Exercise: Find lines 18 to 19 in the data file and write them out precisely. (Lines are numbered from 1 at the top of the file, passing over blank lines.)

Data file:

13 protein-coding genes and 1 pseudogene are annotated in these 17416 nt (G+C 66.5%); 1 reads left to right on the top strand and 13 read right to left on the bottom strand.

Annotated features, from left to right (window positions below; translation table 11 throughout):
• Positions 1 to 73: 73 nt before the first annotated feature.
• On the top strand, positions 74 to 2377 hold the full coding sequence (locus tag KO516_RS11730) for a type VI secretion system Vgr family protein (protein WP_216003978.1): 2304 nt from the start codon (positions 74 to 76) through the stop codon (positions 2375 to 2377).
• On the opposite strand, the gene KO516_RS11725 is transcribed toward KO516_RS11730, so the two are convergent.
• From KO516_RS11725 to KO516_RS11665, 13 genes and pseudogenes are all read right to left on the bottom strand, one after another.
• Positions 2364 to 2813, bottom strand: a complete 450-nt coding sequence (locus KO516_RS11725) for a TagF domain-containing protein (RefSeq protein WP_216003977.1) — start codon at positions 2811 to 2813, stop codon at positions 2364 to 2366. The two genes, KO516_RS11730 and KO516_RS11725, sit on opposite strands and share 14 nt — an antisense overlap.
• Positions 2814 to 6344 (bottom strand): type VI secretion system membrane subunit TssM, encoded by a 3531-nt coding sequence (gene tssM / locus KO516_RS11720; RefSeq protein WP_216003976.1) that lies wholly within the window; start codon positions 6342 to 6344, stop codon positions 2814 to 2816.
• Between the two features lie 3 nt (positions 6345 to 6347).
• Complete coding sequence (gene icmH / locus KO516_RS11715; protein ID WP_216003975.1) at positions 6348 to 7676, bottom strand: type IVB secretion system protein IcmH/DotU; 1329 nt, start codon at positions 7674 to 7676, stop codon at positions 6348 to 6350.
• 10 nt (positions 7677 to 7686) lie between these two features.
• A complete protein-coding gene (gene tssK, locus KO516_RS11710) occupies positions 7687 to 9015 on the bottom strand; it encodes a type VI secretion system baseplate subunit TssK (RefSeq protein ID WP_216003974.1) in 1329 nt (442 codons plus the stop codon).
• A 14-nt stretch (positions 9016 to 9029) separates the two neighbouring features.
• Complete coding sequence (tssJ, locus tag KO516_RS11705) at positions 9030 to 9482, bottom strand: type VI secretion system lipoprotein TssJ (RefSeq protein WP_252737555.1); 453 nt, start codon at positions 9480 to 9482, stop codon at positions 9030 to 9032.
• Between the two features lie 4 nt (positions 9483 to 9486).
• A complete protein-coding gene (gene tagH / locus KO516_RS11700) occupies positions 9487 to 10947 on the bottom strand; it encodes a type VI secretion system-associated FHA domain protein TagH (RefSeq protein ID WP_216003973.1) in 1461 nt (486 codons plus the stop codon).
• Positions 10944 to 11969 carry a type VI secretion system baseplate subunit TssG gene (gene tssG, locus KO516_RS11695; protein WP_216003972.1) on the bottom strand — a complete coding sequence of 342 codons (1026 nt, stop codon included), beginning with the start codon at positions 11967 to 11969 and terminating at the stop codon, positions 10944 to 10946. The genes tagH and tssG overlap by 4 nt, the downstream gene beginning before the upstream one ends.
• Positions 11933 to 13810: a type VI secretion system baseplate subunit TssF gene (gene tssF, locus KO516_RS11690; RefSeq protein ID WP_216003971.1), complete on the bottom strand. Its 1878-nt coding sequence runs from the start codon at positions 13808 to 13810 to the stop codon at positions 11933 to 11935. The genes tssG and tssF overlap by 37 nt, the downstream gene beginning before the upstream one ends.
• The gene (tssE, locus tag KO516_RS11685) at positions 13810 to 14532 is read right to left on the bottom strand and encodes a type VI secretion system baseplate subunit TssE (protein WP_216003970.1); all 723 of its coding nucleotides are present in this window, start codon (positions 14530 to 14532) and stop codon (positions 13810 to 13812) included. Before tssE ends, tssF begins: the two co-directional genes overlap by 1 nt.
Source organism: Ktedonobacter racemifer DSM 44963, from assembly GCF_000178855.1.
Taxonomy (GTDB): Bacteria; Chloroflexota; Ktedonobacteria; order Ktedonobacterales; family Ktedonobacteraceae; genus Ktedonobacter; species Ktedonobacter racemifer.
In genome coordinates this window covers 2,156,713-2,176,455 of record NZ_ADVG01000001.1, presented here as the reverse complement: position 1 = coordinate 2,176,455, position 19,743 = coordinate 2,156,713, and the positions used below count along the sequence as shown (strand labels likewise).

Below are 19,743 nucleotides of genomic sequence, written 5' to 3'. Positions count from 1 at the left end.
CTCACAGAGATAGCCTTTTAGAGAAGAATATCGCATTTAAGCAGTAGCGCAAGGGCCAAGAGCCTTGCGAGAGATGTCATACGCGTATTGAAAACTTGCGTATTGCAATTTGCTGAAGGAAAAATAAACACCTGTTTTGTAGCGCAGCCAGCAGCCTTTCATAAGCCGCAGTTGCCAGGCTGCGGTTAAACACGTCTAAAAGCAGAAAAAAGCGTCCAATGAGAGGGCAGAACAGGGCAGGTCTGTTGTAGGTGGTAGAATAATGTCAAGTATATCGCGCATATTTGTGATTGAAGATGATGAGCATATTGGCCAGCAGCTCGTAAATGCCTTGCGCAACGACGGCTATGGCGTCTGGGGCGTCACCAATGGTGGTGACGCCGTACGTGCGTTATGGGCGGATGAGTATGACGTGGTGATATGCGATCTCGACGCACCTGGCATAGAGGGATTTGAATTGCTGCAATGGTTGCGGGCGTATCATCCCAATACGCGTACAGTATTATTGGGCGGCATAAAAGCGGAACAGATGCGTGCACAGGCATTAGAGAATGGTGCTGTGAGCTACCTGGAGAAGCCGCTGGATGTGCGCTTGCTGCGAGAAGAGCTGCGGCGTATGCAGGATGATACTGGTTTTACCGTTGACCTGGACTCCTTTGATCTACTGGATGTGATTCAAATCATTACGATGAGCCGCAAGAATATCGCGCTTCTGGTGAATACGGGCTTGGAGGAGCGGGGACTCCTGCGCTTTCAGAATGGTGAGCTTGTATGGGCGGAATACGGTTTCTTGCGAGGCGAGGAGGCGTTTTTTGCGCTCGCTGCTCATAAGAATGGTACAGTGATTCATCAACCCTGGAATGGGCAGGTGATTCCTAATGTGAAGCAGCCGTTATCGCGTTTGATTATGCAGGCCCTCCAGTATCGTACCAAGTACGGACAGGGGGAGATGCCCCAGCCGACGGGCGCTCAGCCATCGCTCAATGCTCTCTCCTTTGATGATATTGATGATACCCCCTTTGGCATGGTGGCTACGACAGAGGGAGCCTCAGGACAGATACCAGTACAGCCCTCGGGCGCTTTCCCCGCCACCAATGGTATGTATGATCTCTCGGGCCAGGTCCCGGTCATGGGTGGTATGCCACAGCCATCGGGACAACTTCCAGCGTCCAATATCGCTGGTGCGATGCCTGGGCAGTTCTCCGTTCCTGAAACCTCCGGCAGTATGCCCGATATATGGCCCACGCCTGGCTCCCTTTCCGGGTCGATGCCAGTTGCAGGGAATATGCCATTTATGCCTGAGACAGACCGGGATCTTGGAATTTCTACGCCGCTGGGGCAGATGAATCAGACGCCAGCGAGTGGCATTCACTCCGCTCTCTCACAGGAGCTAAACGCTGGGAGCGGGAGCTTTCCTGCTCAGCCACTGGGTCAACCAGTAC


• Positions 11933 to 13810: a type VI secretion system baseplate subunit TssF gene (gene tssF, locus KO516_RS11690; RefSeq protein ID WP_216003971.1), complete on the bottom strand. Its 1878-nt coding sequence runs from the start codon at positions 13808 to 13810 to the stop codon at positions 11933 to 11935. The genes tssG and tssF overlap by 37 nt, the downstream gene beginning before the upstream one ends.
• The gene (tssE, locus tag KO516_RS11685) at positions 13810 to 14532 is read right to left on the bottom strand and encodes a type VI secretion system baseplate subunit TssE (protein WP_216003970.1); all 723 of its coding nucleotides are present in this window, start codon (positions 14530 to 14532) and stop codon (positions 13810 to 13812) included. Before tssE ends, tssF begins: the two co-directional genes overlap by 1 nt.